BNG Plans in Greater Manchester and the City of Manchester

While biodiversity net gain is admittedly a worrying new addition to modern planning, developers in Greater Manchester and the Manchester City region can assure the Greater Manchester Combined Authority (GMCA) with a BNG plan.

Get a Quick Quote

Step 1 of 3

Same Day Quotes
Planning Permission Focused
Simple, Hassle-free Service

Signs of Compliance to Biodiversity Net Gain

The UK government implemented the Environment Act into law in November 2021, and with it came biodiversity net gain (BNG). An entirely new approach to development, it focuses on the simple goal of leaving the state of biodiversity in a better condition upon completion of land and property developments on a long-term basis, affecting nearly all planning projects moving forwards and the relevant planning applications, aside from only minimal exemptions.

Although a potentially concerning concept for developers to grasp, ecologists are able to manage the application of the planning policy, formulating two biodiversity measurements to represent the development site at pre-development and post-development stages before comparing the two to evaluate suitable next steps. The deficit between the two figures can then be eliminated and the 10% increase can be met or even exceeded, ensuring that a better state has been achieved.

Up until February 2024, the need to provide an increase to net gain for biodiversity through development was only optional and based on the decision of the local council. After this point, it was brought forward by the government as a mandatory consideration, an ongoing programme and an ambitious aim to promote net gains of wildlife corridors. Alongside legislation, biodiversity net gain is also integrated within national policy, the national planning policy framework (NPPF), relevant legislation such as the Town and Country Planning Act 1990, and three documents from the central government, local community councils and conservation organisations that biodiversity developers will need to acknowledge as professional guidance.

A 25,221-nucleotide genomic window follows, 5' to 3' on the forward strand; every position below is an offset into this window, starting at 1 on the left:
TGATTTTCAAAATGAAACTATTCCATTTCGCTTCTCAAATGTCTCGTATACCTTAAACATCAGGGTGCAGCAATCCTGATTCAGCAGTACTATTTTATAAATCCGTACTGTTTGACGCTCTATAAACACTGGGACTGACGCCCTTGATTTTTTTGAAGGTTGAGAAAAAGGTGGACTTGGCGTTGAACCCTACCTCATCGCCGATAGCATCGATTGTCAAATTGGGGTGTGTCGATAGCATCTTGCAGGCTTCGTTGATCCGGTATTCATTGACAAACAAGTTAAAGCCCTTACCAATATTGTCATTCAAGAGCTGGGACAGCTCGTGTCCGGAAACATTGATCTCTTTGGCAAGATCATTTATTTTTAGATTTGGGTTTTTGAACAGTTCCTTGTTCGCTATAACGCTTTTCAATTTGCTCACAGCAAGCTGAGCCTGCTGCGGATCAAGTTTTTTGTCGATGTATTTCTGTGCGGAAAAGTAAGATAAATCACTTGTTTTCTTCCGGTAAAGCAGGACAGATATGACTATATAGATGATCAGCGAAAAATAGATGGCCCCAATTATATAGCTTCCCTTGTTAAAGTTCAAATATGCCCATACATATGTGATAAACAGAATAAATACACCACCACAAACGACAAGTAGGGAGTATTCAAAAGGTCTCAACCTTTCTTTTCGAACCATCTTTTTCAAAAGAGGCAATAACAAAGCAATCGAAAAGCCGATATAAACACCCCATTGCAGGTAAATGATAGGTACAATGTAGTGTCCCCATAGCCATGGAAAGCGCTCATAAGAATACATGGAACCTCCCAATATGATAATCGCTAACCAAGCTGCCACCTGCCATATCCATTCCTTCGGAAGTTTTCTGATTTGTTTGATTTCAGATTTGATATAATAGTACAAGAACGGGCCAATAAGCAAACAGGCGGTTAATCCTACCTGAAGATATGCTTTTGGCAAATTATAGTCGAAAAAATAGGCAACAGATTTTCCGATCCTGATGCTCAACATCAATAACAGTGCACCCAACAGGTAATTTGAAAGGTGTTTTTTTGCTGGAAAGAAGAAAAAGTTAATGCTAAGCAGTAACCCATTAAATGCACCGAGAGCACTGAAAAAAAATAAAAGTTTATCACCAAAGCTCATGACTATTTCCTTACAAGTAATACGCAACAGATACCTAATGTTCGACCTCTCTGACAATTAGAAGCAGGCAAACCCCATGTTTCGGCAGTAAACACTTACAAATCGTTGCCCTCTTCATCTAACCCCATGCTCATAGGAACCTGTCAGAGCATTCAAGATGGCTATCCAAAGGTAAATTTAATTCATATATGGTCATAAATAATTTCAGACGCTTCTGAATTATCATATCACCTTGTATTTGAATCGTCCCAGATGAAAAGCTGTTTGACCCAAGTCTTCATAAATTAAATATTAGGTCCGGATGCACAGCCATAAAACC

The lack of biodiversity can be perceived as a genuine issue in urban areas, so for any developers in the Manchester area, it is likely that restrictions from the Greater Manchester Combined Authority (GMCA), Manchester City Council and other local authorities therein will be particularly strict on enforcing the policy. Not only will an increase in appropriate natural habitat be necessary, but it will need to be implemented practically and in a measurable way to achieve net gain of biodiversity for the new development correctly.

Ecological Standards Across Manchester

Formed from a cluster of towns and cities, Greater Manchester is unsurprisingly a predominantly urban part of England. Due to this, it is one of a handful of locations that need a high-level commitment to maintaining current ecological features and introducing further appropriate natural habitats to grow biodiversity value. That said, even the limited natural habitat and ecological features haven’t meant a total lack of protected species, as Manchester is home to badgers, barn owls, bats, great crested newts, kingfishers, little ringed plovers, peregrine falcons and water voles.

All local authorities across Greater Manchester worked in partnership with each other and the Wildlife Trust for Lancashire, Manchester and North Merseyside to create an effective biodiversity strategy, displaying an intention at the time to operate in tandem with the Environment Bill and the forthcoming Environment Act. Since the policies within the Act became law, the corresponding local councils have implemented restrictions to prevent unnecessary harm to the natural environment and promote animal and plant habitat creation, factoring in other considerations simultaneously, such as the fight against climate change.